Opinion: Deprioritize social media for peace

Mainstream media (MSM) reports of the Israel/Hamas conflict are conflicting and erroneous making it difficult to believe them. If we could deprioritize MSM in our lives we might encourage peaceful resolution to world conflict. That will not be an easy task, but first, we have to understand what really MSM is. Our misunderstanding of the term is destroying relationships, society and the institutions that keep us from devolving into chaos. Let’s clear that up right now.

Social Media is mainstream

Simply put, MSM is social media. Pew Research and Gallup have shown for at least five years, most people get their news from digital devices. Of that group only a quarter go directly to a news website. The rest get it from a social media feed. Facebook is the leading source of news most people consume, followed by Youtube, X, TikTok, and a handful of other social media sites. That’s mainstream by any definition.

Most people will rattle off organizations like CNN, MSNBC, Fox News, The Wall Street Journal, New York Times, and Washington Post as MSM representatives. However, the combined audience of that group makes up about 10 percent of the population of the United States according to Gallup. That can hardly be identified as mainstream. A more accurate term is “legacy” media.

Statista chart showing more people get their news from social media than any other source, but trust it less than any other source.

Finding content from legacy media is getting difficult in social media by design of the management of social media companies, while information from radicalized groups, hostile nation states, and paid political consultants currently makes up the bulk of information that these users call “news.”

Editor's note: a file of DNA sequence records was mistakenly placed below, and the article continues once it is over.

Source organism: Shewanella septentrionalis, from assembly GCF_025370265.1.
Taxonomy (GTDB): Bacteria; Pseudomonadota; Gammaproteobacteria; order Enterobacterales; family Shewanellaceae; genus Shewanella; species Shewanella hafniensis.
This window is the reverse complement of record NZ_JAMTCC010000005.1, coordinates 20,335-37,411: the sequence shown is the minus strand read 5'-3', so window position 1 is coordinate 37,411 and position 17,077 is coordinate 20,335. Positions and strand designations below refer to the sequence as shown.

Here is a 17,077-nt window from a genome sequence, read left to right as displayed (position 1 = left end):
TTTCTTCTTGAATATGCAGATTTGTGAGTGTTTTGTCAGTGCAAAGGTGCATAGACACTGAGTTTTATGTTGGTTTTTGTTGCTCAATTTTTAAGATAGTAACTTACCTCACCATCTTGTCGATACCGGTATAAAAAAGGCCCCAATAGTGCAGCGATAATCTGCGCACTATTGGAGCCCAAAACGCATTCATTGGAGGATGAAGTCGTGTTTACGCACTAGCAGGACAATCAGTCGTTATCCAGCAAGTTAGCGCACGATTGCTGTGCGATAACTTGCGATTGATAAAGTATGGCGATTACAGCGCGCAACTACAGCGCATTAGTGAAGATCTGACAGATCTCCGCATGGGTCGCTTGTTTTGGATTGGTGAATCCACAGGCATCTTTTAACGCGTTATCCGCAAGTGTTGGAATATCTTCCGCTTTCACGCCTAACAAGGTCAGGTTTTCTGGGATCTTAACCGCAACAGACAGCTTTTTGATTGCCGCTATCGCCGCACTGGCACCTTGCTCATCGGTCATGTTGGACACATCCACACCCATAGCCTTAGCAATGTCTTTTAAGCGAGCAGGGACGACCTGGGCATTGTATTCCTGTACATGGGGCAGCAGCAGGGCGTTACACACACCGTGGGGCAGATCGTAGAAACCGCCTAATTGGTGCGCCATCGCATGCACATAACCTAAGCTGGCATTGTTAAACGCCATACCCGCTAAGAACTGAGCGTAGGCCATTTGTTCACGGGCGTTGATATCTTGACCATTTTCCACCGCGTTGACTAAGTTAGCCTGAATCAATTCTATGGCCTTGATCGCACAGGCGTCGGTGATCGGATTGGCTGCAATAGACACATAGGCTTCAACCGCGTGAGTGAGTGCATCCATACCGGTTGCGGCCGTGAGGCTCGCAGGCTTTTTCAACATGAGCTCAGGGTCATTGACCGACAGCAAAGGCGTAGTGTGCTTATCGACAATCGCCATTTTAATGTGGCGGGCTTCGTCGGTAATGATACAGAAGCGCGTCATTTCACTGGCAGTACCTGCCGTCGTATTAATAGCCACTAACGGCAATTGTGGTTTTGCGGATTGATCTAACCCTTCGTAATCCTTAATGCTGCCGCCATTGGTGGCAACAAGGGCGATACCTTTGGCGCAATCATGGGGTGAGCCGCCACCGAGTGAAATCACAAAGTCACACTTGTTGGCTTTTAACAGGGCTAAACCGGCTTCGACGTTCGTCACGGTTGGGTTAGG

Those who blame MSM for the disinformation and misinformation in the world are absolutely correct. However, they are ignoring sources of legitimate information in favor of the adulterated version.

Profit over truth

Mark Zuckerberg, Elon Musk, and Sundar Pichai profit from angry, ignorant audiences. They know this and they always have. Angry people are more amenable to advertising than a reasonable audiences, especially when the advertising is fraudulent. For a couple of decades, that triumvirate has slowly strangled the revenue of the legitimate news industry in favor of their own profits until now they realize that they can make more money by pushing false narratives.

While the Federal Trade Commission enforces laws requiring truth in advertising and punishing fraud, those laws are largely unenforceable outside of the United States. According to Facebook’s annual reports, only 43 percent of its advertising revenue comes from US companies. So legitimate news on Facebook and associated sites is not profitable for social media, while extremist posts fill their coffers. Google is under antitrust investigation for prioritizing paid search making it a less reliable source of information. Meanwhile, Musk has been much less subtle and has been banning journalists outright (this reporter included) on X.

In their defense, YouTube recently announced a change in the news tab and would push content from “authoritative” (read legacy) sources. But this, too, is profit-driven. YouTube’s viewership has flattened over the past few years with single-digit revenue growth. As with much of Alphabet, YouTube’s parent company, the lack of revenue growth is driving significant change as well as layoffs.

Facebook and X are seeing the same problem with revenue growth. Facebook revenue is projected to single-digit growth for the next five years. X, on the other hand, (checks notes) has seen a 55 percent decline in revenue year on year.

Not getting the memo